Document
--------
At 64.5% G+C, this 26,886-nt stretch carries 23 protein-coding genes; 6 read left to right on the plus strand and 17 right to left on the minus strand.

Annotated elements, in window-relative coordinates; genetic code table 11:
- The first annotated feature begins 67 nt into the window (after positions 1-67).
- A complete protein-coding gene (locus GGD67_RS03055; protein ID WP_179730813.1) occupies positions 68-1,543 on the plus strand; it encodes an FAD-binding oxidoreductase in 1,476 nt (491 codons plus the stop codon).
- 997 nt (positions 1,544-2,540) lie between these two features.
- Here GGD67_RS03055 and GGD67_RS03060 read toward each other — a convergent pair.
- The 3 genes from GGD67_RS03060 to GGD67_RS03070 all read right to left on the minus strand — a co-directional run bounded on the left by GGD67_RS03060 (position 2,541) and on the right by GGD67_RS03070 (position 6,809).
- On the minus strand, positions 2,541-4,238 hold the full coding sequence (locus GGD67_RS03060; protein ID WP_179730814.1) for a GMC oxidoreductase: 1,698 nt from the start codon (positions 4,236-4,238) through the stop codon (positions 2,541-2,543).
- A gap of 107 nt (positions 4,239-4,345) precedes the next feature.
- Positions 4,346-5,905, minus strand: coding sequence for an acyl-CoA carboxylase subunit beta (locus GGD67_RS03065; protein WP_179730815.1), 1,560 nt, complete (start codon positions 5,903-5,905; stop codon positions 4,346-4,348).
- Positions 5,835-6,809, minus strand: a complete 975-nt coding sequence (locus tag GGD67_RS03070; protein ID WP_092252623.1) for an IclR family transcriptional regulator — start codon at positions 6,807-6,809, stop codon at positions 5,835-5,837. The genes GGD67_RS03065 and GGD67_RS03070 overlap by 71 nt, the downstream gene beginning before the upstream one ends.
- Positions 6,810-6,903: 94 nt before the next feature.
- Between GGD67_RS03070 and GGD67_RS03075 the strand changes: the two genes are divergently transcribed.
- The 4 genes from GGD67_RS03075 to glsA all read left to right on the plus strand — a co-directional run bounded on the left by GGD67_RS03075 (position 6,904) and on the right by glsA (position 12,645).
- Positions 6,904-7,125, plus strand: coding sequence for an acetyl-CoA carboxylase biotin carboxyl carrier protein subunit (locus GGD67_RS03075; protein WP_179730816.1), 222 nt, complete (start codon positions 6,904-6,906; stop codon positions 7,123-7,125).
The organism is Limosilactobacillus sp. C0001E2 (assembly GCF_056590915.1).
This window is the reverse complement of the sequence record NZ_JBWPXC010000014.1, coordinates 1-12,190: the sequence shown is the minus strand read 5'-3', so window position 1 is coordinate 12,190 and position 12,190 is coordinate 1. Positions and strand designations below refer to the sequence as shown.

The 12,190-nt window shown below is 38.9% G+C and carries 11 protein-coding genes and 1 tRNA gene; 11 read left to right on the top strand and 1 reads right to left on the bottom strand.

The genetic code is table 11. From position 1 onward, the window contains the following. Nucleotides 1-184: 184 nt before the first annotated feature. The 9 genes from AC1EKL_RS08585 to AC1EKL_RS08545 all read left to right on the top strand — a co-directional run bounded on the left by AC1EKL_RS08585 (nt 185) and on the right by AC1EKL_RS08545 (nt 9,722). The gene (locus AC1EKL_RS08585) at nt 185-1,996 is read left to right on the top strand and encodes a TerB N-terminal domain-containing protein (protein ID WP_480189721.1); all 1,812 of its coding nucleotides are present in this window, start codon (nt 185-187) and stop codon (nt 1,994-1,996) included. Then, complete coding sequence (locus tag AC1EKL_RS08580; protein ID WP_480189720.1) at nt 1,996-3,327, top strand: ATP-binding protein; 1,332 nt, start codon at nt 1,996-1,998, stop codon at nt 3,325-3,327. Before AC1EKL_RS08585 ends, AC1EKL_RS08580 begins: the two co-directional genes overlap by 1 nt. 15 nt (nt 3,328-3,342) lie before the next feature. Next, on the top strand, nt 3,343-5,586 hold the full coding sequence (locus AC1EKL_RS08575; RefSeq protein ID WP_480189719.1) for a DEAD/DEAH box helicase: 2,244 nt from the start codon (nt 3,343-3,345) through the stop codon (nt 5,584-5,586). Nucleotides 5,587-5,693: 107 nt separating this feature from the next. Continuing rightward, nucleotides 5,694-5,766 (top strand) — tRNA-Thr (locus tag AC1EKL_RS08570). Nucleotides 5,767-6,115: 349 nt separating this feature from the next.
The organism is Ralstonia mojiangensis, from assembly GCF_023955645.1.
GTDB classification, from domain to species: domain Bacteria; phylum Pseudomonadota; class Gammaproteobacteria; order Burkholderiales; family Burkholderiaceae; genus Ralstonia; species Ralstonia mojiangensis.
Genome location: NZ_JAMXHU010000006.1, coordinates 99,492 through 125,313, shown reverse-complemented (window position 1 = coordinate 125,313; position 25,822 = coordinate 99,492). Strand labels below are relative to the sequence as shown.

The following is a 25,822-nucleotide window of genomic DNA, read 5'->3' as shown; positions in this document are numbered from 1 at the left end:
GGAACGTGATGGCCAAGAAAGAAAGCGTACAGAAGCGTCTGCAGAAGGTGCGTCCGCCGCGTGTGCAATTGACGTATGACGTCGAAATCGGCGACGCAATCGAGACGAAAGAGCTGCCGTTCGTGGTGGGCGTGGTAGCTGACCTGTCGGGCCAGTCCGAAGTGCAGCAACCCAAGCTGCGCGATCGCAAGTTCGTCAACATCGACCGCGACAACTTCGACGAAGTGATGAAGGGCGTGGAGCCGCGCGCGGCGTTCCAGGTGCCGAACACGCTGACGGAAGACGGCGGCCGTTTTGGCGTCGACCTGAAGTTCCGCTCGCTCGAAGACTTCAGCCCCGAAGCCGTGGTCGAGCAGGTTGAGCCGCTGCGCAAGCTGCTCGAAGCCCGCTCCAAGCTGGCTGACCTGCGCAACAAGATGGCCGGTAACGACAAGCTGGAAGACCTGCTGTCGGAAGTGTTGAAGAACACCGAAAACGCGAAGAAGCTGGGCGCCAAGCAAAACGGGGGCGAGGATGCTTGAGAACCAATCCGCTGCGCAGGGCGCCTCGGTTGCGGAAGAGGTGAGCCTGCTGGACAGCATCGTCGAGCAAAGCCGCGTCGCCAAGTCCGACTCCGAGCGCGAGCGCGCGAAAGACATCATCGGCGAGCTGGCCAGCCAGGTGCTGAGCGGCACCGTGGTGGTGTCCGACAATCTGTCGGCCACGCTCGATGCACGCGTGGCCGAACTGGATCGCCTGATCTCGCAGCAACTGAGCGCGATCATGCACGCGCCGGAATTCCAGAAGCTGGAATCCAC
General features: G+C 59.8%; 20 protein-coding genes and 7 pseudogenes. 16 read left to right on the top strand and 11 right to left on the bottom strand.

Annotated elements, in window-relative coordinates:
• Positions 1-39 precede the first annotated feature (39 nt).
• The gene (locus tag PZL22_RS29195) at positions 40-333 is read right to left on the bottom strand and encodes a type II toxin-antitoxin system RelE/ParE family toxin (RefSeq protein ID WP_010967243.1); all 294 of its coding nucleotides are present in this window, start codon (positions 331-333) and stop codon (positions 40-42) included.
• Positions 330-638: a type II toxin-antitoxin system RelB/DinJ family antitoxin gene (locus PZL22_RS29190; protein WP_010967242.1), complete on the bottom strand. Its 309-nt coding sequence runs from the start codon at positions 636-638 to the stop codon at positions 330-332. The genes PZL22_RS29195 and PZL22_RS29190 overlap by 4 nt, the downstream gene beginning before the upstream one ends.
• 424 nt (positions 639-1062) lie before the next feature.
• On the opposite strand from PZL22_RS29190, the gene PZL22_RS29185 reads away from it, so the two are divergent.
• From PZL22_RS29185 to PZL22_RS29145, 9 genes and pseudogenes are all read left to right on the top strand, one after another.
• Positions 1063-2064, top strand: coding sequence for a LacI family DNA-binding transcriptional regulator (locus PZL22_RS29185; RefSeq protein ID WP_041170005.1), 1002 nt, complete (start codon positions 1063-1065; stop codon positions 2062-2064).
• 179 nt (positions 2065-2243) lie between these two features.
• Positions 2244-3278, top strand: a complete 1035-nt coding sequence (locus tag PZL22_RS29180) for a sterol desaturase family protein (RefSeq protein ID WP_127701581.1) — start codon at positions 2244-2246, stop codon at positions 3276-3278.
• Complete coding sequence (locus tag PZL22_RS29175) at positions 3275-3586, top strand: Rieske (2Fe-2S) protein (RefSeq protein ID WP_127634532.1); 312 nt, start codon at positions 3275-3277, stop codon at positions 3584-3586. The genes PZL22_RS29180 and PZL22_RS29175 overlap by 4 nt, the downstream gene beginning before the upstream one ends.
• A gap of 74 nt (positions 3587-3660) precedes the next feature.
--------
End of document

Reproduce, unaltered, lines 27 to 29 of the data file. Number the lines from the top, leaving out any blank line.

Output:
• Positions 1-39 precede the first annotated feature (39 nt).
• The gene (locus tag PZL22_RS29195) at positions 40-333 is read right to left on the bottom strand and encodes a type II toxin-antitoxin system RelE/ParE family toxin (RefSeq protein ID WP_010967243.1); all 294 of its coding nucleotides are present in this window, start codon (positions 331-333) and stop codon (positions 40-42) included.
• Positions 330-638: a type II toxin-antitoxin system RelB/DinJ family antitoxin gene (locus PZL22_RS29190; protein WP_010967242.1), complete on the bottom strand. Its 309-nt coding sequence runs from the start codon at positions 636-638 to the stop codon at positions 330-332. The genes PZL22_RS29195 and PZL22_RS29190 overlap by 4 nt, the downstream gene beginning before the upstream one ends.